What should I watch?

What should I watch?
PHOTO: Metropolitan Productions, MM2 Entertainment

Last week was election day for me.

I had to elect whether to watch LKY in The LKY Musical or watch LKY in the movie, 1965.

Why? Because SG50.

Next Sunday is National Day.

Very soon (at least one hopes), our long national branding exercise that is sticking the SG50 logo on everything from fish cakes to Hello Kitty will be over.

By the way, I've placed my order for the McDonald's SG50 Hello Kitty Collector's Set. Have you?

And I've already received my SingPost SG50 Hello Kitty Plush Collectible Set. Have you?

This raises the question: If I'm such a patriot that I can get both the McDonald's and SingPost SG50 Hello Kitty sets, why can't I see both The LKY Musical and the 1965 movie?

The answer: The LKY Musical and the 1965 movie are no Hello Kitty.

Watching a musical or a movie requires me to commit at least three hours of my life commuting to and from the theatre, and actually sitting down to watch the damn thing.

Whereas with my Hello Kitty sets, I can just get them and put them on the shelf where they will collect dust until the Earth dies.

So it's either the musical or the movie. Not both.

To help make my decision, I've read the reviews of both shows and narrowed it down to three factors.

Cost

Depending on where and what day of the week you want to see the movie, a ticket can cost from $8.50 to $13, maybe cheaper if you're a Safra member or have the right credit card.

But the cheapest ticket for the musical is $50 for a "restricted view" on certain days of the week.

For 50 bucks, I could watch 1965 at least three times with enough change to buy a few SG50 fish cakes. That is, if I were a masochist. Advantage 1965.

Star Power

The musical stars Adrian Pang and Sharon Au.

The reviews are pretty much unanimous in praising Pang's portrayal of Mr Lee Kuan Yew - and panning Au's portrayal of Mrs Lee.

The Straits Times said that Pang "carries the part with finesse and grace", but Au is "a shadow of her character, struggling with musical segments and quickly fading into the background".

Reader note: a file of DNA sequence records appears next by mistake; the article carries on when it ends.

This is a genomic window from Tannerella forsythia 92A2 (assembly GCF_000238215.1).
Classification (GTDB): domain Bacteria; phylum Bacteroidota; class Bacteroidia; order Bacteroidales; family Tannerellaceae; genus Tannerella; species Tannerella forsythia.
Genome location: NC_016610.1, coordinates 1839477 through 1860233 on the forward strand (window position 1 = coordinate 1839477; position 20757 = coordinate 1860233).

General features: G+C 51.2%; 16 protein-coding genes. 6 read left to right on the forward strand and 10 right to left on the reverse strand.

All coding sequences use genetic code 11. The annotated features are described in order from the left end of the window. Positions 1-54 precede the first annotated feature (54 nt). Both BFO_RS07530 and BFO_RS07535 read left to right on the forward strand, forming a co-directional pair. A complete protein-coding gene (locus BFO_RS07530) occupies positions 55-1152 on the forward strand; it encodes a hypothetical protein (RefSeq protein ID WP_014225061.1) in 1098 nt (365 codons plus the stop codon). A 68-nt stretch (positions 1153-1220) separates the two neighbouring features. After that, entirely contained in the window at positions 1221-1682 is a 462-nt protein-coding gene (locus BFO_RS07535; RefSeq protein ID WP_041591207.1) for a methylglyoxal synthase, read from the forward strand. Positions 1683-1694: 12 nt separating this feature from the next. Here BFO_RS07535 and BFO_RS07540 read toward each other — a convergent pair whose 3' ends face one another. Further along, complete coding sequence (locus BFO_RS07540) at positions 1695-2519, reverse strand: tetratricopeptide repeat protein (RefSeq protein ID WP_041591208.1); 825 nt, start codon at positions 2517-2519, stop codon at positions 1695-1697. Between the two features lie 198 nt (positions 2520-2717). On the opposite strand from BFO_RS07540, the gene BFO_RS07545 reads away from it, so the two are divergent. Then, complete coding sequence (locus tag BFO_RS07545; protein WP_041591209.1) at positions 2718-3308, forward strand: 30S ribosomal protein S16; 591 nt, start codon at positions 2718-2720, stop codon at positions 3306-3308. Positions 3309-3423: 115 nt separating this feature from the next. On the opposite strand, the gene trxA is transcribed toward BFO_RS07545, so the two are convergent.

Today newspaper said that Pang "carries the show as Lee, capturing the man's fears, frustrations and unwavering tenacity in pushing for change".

It added that Au "proves to be the cast's weakest link, with brittle delivery and pitiful singing skills".

By the way, Today is published by MediaCorp, where Au also works as an executive in the strategic development department.

Wow. How bad do you have to be that even your own company doesn't give you face?

Two other MediaCorp artists, Joanne Peh and her husband Qi Yuwu, are arguably the biggest stars in the 1965 movie.

But frankly, the only thing involving Peh and Qi I'm interested in seeing is Qi's video of Peh, who is due to give birth soon, delivering the baby.

Unfortunately, Qi has said that although he plans to be in the delivery room with Peh, someone else will be carrying the camera.

I volunteer.

Advantage The LKY Musical because of Pang. I'm also curious to see just how much Au actually sucks.

The LKY Factor

The musical is called The LKY Musical. So you know that it's all about LKY.

And that it's a musical.

But Mr Daniel Yun, the executive producer and co-director of 1965, has made it a point to clarify that his movie is "not a biopic of Lee Kuan Yew" but "a dramatic thriller based on historical events", presumably set in 1965.

Why does Mr Yun feel the need to make such a clarification?

Because as far back as 2010, it was reported that he was planning "a political thriller based on Minister Mentor Lee Kuan Yew's struggle for Singapore's independence".

So now Mr Yun is backtracking? Did Amos Yee get to him?

The Business Times said that as LKY, "Lim Kay Tong steals the show in 1965" but he appears for only a few minutes in the movie.

The review gave 1965 a C+ grade and suggests that "maybe it would have worked better as a biopic of Mr Lee instead".

So the movie suffers from a case of LKY no enough.

Advantage The LKY Musical.

My decision

To celebrate SG50, I elected to see the show that best represents how Singapore has achieved the impossible after being forced out of Malaysia in 1965 to be its own nation led by LKY - at least in the title.

That's right. I went to see Mission: Impossible - Rogue Nation.

Cue Lalo Schifrin's theme song.


This article was first published on August 2, 2015.
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